Welcome back to Without Fail and my interview with Andrew Mason - who found himself at the helm of this huge company. Andrew says that he didn’t know how to be CEO of a company like that. So..he looked for some advice:
Andrew: You just start like reading these bullshit business books like Good to Great. I mean it's a great book.
Alex: Were you reading those books?
Andrew: Yeah sure. I mean I was reading everything I could to try to figure out what the fuck was happening to me. And at some point.. what'd you think of Good to Great?
Alex: I haven't read Good to Great I read it. I read The Hard Thing about Hard Things.
Andrew: It's great.
Alex: Yeah it's really great. It's a great book. I've read...
Andrew: Art of War
Alex: No I'm not going to read the Art of War.
Andrew: That's when you know it's time to hang it up when you read the Art of War.
Alex: OK so you're reading these business books and you're trying to like be. Well I think there is this thing where all of a sudden you're a CEO and it sort of starts as a joke like ha ha ha I'm a CEO I would say it ironically a lot. And then all of a sudden I'm like No I am
Alex: And it's like I can't just joke about it anymore because like everybody now is working for me and it's like a bad look.
Andrew: Yeah totally
Alex: to be Self-deprecating CEO in front of people.
Andrew: Yeah I also had a really hard time accepting that. I mean I remember Forbes wrote an article putting us on the cover of Forbes calling us the fastest growing company of all time.
Andrew: And I hung it up in the lobby of our of our office and I surrounded it with cover articles about like WebVan and
Andrew: Yeah that were all like the hottest company ever. All these companies that had that had gone under. And it was this kind of like morbid joke that it just came from my discomfort with the insanity of everything that was happening.
Alex: Right. It sounds like there was like there was a lot of internal conflict for you about your role. Is that true?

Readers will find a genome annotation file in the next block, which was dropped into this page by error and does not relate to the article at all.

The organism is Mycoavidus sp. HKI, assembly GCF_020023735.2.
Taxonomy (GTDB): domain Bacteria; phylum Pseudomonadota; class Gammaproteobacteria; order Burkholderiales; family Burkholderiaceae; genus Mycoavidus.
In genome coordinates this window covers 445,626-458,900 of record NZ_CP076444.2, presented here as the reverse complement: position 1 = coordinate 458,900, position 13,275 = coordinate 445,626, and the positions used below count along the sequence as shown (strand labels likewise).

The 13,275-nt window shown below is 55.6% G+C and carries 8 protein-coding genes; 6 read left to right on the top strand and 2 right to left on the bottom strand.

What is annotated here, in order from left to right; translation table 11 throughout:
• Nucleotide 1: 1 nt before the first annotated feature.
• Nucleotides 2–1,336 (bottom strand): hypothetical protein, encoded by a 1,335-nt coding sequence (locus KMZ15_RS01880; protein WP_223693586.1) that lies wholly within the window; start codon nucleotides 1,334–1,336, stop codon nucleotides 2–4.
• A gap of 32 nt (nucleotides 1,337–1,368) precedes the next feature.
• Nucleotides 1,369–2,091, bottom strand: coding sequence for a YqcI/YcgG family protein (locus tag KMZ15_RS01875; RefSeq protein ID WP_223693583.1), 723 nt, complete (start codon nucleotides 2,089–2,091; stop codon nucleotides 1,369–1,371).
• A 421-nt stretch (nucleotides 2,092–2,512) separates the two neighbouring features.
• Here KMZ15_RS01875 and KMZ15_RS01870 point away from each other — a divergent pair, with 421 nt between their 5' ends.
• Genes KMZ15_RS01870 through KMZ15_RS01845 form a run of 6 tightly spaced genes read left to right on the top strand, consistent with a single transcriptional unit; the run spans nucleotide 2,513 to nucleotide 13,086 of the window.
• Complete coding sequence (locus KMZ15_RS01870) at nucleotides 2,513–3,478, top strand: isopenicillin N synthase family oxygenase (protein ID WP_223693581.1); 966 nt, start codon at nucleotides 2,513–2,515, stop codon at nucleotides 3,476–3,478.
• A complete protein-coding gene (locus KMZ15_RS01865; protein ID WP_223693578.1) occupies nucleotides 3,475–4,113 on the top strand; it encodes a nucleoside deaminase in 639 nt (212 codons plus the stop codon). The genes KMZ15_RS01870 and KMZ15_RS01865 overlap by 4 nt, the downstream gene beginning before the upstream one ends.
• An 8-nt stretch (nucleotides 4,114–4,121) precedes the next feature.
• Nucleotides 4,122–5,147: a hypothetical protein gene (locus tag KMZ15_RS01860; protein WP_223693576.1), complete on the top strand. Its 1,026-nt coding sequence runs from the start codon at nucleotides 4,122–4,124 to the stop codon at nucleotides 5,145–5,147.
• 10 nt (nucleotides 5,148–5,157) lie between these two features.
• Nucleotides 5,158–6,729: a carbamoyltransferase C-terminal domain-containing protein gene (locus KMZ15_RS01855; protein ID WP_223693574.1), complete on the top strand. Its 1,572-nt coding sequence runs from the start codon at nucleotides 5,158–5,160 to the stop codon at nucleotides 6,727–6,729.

Andrew: Yeah, the conflict was was just like you know you imagine you like like people would ask. People would ask me where did you come up with the idea for Groupon? And I would respond with something insulting like like well I was just out flying a kite one day. Got a little cloudy started to rain and lo' lightning struck the kite the lightning bolt flew down the string into my hands and I thought what if there was a way on the Internet to get 50 percent off local businesses.
Alex: That's such an asshole response.
Andrew: I know. But it's such a it's like like the idea there was a lot of on the ride up there was a lot of stuff in the press of trying to kind of deify and turn the turn the CEO into this hero or this genius or something that like I felt like those things but not with Groupon. I didn't want Groupon to be the dumb coupon company. Like that just felt like an act of desperation in order to not have our funding taken away. And it's just funny how these ideas happen to people you know. Like me today I never would have gotten myself in a situation where the conditions for Groupon could have happened. Because it took having an incredibly naive idea which was The Point and messing that up
Andrew: And then figuring out what I could make out of this rubble in order to be in the conditions that would lead me to start Groupon. like I wouldn't have just woken up out of bed one day and say I have this idea for a way to offer deals for local businesses 50 percent off I’m going to go drop-out of college and start that company.
Next episode, part two of my conversation with Andrew Mason. Groupon’s meteoric ride continues, until it all comes crashing down for Andrew:
<<It was just this crazy rocket ship that never really let up until you know later I'm sitting on my couch fired imagining how I could just sit here and order pizza and not move for the rest of my life. >>
That’s next episode of Without Fail.
Without Fail is hosted by me and produced by Sarah Platt. It is edited by Devon Taylor, Nazanin Rafsanjani and me.
Special thanks to Ben Bergman.
This episode was mixed by Peter Leonard.
Our amazing! theme music that I love so much is by Bobby Lord.
If you enjoyed this show, and you want to hear more, subscribe on Apple podcasts or wherever you listen, leave us a review. It really helps. And tell all your friends. Tell them!
We’ll be back next episode. Thanks for listening.